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Sample records for accelerator driven transmutation technologies

  1. Accelerator-driven transmutation technologies

    The basic principles of accelerator-driven transmutation technologies (ADTT) are outlined and their assets highlighted. Current designs of ADTT facilities pursue 3 basic objectives: (i) Systems designed to generate power and convert nuclear wastes produced by conventional nuclear reactors into long-lived radioisotopes by transmutation. Such isotopes will be separated from molten salts by centrifugal separation. A single subcritical assembly will 'burn' wastes produced by several conventional NPPs. (ii) Systems for power generation using thorium fuel. Such systems are not designed for transmutation of nuclear wastes. The amount of transuranium elements produced by the thorium cycle is minimal, whereby the problem of storage of very long lived isotopes is virtually eliminated. (iii) Systems for transmutation of plutonium reclaimed from nuclear weapons. As to the future of ADTT in comparison with nuclear fusion, an asset of the former is that there remain no unsolved principal physical problems that would preclude its implementation. What has to be solved is materials and technological problems and, in particular, the financial problem. Implementation of ADTT is impossible in any way other than on the basis of a wide international cooperation. There exists a group of people dealing with ADTT in the Czech Republic, joining academic and industrial experts; this group is fostering contacts with the Los Alamos National Laboratory, U.S.A. The Institute of Nuclear Physics, Academy of Sciences of the Czech Republic, has set up an ADTT Documentation Center, which is accessible to any person interested in this promising field of science and technology. (P.A.). 3 figs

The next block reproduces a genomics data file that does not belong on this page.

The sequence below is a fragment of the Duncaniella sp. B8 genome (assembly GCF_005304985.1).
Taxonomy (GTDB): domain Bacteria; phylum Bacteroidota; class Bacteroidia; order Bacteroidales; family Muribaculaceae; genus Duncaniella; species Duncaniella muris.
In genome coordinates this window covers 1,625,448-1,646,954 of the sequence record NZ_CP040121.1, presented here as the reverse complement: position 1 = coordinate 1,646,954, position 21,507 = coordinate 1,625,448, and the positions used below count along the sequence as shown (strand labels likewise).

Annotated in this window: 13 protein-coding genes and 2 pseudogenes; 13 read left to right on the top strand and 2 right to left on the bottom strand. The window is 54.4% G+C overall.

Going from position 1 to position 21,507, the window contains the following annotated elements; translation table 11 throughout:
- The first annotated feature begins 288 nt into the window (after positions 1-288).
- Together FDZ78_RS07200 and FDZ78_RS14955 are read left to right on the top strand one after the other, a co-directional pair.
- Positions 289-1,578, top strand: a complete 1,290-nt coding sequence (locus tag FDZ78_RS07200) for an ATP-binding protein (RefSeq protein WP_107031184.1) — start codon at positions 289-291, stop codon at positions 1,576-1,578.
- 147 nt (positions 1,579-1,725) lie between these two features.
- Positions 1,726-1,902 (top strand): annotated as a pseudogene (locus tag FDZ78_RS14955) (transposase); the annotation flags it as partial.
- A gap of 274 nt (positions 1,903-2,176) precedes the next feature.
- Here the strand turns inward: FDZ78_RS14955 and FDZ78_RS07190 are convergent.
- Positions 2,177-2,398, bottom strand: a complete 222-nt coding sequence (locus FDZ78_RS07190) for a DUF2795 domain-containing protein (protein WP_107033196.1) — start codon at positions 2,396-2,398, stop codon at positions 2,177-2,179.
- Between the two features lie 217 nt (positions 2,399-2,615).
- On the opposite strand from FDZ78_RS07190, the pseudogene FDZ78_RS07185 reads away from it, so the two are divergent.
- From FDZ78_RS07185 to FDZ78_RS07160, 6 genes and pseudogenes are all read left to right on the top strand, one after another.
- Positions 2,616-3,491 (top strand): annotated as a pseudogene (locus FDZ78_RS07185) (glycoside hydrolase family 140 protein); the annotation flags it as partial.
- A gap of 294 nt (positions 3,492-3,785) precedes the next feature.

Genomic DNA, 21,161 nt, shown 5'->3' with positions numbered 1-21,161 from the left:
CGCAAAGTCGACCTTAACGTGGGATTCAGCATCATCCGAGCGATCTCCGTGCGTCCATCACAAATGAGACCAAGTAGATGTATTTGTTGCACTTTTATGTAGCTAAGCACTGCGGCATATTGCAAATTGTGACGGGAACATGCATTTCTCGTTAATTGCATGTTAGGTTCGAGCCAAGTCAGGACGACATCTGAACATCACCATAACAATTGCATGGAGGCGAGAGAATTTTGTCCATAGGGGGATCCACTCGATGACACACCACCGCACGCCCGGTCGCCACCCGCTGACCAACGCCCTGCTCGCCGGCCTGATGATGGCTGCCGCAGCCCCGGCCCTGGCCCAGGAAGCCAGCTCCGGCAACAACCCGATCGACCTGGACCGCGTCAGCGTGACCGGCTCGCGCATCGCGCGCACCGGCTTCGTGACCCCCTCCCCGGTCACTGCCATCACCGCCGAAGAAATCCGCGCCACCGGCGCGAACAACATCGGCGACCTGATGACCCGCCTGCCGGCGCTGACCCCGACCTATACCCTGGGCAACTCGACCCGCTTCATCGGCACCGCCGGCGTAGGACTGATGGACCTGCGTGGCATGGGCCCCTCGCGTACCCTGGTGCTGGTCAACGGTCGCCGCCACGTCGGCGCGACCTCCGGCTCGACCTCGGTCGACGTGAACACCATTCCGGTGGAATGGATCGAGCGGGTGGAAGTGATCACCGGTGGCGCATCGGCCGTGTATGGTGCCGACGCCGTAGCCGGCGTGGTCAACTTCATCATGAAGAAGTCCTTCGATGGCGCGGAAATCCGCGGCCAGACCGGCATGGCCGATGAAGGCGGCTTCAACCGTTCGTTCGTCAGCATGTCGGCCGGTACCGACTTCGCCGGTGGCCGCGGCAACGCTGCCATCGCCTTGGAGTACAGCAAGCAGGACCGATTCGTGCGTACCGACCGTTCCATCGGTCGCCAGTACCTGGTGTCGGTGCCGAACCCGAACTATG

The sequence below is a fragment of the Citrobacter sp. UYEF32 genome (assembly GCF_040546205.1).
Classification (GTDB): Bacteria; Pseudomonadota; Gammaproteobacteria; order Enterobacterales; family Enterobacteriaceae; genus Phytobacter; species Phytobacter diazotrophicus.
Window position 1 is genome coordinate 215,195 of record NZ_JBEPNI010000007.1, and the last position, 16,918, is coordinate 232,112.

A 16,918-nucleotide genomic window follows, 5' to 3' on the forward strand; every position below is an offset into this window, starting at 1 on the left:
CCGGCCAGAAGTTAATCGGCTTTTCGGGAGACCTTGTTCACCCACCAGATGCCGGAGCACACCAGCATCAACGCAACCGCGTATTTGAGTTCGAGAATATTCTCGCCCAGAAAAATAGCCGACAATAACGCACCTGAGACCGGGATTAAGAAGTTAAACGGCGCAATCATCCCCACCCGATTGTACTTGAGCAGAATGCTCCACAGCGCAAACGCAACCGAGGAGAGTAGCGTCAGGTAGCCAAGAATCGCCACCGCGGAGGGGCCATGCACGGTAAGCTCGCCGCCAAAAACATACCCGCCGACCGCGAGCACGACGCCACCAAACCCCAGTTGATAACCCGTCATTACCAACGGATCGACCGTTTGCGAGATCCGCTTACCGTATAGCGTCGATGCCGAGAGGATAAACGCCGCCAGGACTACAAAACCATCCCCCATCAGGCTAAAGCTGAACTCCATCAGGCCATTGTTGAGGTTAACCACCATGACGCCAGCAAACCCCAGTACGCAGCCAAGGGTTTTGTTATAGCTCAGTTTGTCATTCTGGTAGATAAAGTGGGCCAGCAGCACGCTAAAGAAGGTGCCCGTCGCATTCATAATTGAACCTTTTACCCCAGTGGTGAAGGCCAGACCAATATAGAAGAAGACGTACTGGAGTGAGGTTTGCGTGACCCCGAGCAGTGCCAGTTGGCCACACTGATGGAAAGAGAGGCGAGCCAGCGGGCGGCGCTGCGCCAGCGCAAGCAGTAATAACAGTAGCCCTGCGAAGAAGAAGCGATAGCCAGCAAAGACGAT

2. Separations technology development to support accelerator-driven transmutation concepts

    This is the final report of a one-year Laboratory-Directed Research and Development (LDRD) Project at the Los Alamos National Laboratory (LANL). This project investigated separations technology development needed for accelerator-driven transmutation technology (ADTT) concepts, particularly those associated with plutonium disposition (accelerator-based conversion, ABC) and high-level radioactive waste transmutation (accelerator transmutation of waste, ATW). Specific focus areas included separations needed for preparation of feeds to ABC and ATW systems, for example from spent reactor fuel sources, those required within an ABC/ATW system for material recycle and recovery of key long-lived radionuclides for further transmutation, and those required for reuse and cleanup of molten fluoride salts. The project also featured beginning experimental development in areas associated with a small molten-salt test loop and exploratory centrifugal separations systems

  3. An overview of accelerator-driven transmutation technology